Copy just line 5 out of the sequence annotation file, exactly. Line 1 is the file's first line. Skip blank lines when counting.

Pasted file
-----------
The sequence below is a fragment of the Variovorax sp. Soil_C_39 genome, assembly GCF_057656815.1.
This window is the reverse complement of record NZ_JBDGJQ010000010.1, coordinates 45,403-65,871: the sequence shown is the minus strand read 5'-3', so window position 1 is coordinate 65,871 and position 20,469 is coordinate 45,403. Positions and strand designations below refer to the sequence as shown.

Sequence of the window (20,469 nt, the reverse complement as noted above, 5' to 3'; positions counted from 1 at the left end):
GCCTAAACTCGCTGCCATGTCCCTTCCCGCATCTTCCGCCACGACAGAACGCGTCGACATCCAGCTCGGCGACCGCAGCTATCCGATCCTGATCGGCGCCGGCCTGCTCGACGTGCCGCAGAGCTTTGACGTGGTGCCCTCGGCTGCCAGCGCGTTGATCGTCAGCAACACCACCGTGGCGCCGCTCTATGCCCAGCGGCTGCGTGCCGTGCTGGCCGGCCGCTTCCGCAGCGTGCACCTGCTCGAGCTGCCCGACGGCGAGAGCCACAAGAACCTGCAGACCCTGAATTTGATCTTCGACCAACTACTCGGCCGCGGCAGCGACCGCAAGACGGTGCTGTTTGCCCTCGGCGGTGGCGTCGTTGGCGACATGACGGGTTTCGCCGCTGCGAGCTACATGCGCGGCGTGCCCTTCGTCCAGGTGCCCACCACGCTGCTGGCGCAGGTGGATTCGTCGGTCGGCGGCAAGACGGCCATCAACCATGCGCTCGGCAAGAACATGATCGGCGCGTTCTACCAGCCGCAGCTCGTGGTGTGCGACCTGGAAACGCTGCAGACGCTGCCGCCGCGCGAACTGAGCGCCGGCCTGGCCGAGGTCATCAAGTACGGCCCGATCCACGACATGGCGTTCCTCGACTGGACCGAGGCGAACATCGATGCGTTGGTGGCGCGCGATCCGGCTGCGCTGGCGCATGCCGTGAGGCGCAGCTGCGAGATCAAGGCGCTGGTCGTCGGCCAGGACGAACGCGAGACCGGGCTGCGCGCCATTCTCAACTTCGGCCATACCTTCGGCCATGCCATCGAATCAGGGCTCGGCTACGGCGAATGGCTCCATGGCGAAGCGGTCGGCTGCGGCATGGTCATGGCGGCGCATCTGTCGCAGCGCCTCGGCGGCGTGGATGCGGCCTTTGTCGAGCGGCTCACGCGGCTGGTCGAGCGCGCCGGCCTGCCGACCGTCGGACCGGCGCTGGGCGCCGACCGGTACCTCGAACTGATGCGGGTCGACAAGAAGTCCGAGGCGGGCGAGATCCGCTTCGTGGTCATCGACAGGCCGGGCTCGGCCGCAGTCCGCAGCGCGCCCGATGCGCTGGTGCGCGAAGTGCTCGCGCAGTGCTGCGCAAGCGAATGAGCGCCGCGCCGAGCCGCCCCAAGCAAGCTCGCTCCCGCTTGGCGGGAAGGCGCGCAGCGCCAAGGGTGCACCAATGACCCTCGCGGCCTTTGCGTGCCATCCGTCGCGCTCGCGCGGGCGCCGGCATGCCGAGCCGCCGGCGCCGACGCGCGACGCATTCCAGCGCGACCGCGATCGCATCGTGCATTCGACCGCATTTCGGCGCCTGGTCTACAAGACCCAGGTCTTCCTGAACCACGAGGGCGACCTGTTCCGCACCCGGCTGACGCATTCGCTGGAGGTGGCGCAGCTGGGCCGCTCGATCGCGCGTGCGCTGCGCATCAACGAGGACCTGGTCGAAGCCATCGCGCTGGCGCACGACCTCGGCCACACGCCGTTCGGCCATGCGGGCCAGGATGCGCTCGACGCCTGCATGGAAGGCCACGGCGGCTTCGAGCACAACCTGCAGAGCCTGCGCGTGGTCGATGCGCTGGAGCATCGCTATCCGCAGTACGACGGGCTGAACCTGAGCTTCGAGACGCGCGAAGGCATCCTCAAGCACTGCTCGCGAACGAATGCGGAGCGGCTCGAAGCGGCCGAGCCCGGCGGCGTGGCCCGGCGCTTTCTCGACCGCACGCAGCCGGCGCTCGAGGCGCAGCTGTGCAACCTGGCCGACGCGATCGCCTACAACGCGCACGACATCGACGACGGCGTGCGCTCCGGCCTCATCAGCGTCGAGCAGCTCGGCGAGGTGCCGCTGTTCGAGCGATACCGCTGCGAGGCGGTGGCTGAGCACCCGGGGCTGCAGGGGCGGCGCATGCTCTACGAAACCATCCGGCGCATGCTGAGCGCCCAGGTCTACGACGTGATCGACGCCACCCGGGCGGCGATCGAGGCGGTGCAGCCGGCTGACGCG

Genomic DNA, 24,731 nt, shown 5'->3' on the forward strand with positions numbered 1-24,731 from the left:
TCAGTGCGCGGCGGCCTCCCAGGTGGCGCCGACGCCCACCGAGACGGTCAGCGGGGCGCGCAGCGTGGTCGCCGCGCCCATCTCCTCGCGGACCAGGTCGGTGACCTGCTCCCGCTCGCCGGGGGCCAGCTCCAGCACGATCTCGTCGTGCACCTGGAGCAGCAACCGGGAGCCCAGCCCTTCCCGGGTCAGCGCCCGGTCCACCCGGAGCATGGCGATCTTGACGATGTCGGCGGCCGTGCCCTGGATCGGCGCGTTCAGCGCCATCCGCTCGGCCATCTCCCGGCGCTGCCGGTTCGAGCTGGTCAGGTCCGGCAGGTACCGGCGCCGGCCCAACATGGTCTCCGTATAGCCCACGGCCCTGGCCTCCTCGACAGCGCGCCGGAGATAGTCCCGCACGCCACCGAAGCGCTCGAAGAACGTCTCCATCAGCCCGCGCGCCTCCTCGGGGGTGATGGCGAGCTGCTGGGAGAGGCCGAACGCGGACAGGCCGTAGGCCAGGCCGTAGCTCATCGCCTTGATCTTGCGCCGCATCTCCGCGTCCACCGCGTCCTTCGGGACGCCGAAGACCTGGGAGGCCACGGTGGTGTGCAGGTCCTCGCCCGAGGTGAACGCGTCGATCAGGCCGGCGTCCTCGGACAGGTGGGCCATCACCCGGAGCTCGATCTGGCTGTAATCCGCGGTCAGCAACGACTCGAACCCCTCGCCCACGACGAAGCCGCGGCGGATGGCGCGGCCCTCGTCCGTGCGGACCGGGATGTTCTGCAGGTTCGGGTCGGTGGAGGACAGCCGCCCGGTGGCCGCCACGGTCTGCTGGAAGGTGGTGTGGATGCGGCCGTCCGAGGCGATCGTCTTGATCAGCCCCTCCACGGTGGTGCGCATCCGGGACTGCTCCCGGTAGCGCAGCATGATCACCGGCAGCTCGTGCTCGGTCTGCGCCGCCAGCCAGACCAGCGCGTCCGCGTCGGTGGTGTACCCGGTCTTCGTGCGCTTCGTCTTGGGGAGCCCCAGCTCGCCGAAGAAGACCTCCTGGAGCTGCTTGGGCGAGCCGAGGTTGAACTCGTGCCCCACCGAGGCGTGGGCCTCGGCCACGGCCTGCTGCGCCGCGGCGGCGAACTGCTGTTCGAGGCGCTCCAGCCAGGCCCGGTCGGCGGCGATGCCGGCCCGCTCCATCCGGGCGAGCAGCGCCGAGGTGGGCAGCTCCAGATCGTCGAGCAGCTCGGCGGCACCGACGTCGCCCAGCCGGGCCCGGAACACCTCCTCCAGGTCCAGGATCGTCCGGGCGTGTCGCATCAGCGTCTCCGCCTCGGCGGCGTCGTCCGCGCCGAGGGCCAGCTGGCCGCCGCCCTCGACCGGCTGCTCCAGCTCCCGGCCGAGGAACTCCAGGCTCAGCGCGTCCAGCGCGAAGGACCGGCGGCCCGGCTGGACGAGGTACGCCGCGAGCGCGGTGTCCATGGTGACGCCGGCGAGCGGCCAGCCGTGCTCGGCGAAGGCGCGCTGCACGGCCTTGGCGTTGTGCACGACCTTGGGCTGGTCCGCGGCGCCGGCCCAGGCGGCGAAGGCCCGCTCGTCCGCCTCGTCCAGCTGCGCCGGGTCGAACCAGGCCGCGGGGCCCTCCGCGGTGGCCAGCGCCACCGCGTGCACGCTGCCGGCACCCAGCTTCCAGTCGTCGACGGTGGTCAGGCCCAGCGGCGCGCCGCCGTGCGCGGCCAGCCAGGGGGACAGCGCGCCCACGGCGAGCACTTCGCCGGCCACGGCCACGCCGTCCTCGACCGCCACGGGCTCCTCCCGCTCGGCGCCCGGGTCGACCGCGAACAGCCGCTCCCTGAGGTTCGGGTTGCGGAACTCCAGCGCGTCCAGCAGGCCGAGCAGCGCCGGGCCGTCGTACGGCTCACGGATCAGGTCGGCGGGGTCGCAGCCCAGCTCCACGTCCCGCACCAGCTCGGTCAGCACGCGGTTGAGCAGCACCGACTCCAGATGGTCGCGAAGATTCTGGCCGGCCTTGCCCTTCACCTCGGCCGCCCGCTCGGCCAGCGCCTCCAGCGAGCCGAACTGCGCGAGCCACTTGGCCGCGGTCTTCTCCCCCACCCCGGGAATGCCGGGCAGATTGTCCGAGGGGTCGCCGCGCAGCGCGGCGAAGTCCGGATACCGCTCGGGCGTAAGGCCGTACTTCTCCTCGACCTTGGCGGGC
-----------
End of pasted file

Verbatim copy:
Genomic DNA, 24,731 nt, shown 5'->3' on the forward strand with positions numbered 1-24,731 from the left: